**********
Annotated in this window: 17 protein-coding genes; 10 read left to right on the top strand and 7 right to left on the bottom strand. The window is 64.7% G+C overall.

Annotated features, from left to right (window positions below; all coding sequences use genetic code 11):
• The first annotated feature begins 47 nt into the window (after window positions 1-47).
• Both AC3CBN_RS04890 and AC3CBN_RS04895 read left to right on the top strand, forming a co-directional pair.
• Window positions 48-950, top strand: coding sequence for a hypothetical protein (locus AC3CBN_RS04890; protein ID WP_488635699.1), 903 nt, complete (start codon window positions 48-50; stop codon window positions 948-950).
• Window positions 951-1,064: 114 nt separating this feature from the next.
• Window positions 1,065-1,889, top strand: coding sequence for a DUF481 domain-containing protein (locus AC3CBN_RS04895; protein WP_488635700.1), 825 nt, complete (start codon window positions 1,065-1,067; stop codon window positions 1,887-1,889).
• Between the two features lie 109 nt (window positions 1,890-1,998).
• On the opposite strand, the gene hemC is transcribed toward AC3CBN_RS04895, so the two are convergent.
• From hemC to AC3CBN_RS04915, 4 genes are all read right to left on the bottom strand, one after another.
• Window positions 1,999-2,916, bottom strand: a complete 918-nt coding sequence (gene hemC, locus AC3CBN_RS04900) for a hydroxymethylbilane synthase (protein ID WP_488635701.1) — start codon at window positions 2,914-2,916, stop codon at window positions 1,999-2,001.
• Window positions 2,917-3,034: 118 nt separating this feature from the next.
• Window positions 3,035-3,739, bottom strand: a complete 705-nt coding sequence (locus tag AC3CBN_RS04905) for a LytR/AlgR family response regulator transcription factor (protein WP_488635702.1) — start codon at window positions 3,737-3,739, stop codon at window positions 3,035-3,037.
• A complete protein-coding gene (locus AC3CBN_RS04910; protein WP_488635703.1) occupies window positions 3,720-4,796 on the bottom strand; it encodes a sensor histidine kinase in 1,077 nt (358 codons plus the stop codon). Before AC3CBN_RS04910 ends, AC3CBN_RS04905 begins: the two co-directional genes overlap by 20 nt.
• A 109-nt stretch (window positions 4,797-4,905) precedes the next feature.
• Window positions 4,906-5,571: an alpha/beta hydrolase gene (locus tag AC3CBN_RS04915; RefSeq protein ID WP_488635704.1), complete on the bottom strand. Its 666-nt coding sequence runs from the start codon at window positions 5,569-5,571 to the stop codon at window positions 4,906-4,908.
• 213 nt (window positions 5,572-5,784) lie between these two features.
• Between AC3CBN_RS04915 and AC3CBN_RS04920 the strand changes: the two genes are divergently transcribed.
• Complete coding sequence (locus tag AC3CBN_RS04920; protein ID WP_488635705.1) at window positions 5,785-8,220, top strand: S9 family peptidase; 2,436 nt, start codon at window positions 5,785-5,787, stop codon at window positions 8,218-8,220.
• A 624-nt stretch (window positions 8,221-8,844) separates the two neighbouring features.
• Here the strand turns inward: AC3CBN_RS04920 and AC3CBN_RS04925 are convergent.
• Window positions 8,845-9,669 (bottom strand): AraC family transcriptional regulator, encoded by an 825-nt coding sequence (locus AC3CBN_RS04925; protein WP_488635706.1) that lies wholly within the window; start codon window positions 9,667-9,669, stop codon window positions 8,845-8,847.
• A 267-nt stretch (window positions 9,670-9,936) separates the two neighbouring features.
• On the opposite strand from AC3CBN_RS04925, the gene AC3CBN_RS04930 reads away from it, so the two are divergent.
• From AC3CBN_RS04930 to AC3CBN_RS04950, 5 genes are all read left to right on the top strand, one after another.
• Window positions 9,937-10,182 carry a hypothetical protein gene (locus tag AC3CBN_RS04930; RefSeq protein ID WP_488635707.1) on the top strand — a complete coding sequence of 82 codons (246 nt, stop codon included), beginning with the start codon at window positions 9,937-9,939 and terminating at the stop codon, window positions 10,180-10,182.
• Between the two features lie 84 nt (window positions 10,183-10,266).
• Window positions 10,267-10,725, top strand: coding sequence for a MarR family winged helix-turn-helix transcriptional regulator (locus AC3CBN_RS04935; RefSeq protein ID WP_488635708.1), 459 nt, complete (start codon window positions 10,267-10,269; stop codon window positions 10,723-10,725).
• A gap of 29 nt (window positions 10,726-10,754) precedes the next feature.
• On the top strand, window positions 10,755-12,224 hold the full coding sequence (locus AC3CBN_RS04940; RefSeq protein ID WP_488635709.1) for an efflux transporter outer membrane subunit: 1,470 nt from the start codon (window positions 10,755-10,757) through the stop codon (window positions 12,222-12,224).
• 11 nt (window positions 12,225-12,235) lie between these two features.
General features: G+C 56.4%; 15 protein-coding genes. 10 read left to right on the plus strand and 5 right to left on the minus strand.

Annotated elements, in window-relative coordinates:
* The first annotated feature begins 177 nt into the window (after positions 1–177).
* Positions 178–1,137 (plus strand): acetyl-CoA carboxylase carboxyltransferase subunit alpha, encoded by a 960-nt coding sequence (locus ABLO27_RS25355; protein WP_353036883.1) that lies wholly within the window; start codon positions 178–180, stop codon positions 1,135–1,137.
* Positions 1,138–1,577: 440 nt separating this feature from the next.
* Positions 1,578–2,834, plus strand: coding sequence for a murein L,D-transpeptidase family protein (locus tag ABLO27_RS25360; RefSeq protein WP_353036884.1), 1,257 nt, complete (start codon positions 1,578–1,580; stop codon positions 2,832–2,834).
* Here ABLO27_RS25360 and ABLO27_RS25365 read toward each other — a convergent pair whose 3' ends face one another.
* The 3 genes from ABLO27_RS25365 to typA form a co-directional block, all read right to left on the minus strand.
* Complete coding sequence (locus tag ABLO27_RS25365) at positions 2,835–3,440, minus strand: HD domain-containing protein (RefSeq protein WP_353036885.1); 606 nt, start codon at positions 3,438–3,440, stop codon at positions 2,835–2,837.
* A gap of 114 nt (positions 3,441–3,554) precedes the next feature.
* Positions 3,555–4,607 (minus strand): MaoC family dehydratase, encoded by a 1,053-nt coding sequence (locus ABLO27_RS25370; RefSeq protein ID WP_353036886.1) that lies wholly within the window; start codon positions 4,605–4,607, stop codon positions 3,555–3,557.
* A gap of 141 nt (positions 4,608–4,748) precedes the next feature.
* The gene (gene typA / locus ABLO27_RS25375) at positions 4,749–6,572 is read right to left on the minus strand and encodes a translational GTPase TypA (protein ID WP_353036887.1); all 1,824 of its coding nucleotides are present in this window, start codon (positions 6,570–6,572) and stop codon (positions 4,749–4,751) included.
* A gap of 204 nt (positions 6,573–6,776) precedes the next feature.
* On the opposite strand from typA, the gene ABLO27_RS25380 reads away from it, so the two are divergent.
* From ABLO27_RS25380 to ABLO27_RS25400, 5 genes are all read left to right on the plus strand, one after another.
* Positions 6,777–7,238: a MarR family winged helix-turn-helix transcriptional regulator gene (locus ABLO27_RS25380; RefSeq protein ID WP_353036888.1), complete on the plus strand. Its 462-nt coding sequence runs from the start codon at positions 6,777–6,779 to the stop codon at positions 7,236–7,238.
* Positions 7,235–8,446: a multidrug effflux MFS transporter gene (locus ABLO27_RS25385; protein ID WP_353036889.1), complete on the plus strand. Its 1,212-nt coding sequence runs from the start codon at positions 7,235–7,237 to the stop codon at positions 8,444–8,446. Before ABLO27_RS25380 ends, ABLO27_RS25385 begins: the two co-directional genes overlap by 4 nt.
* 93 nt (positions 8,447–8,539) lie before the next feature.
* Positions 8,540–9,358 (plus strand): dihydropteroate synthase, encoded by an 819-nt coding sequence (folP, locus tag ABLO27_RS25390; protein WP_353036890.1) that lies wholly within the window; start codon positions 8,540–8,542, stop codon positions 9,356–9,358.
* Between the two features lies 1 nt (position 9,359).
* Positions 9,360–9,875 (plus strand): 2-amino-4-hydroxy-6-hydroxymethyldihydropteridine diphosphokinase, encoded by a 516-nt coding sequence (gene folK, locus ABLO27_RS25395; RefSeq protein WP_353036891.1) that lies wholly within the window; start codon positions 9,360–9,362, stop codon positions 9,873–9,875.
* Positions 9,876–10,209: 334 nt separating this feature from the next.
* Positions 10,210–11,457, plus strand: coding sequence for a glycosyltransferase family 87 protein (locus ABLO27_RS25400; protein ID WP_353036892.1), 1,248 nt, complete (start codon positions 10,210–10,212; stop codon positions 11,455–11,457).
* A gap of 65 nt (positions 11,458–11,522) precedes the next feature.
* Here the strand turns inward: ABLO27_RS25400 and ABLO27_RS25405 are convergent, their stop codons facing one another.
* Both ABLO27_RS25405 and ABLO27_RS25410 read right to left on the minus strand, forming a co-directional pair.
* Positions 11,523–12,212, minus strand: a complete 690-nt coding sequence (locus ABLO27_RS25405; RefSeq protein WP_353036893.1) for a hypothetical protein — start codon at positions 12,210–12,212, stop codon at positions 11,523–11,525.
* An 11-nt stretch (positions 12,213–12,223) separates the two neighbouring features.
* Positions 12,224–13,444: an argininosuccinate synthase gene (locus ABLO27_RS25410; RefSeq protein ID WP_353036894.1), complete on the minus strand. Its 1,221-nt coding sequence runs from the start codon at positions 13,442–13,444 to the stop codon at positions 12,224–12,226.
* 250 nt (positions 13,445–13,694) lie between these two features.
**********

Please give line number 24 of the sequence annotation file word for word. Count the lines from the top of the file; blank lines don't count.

• On the opposite strand from AC3CBN_RS04925, the gene AC3CBN_RS04930 reads away from it, so the two are divergent.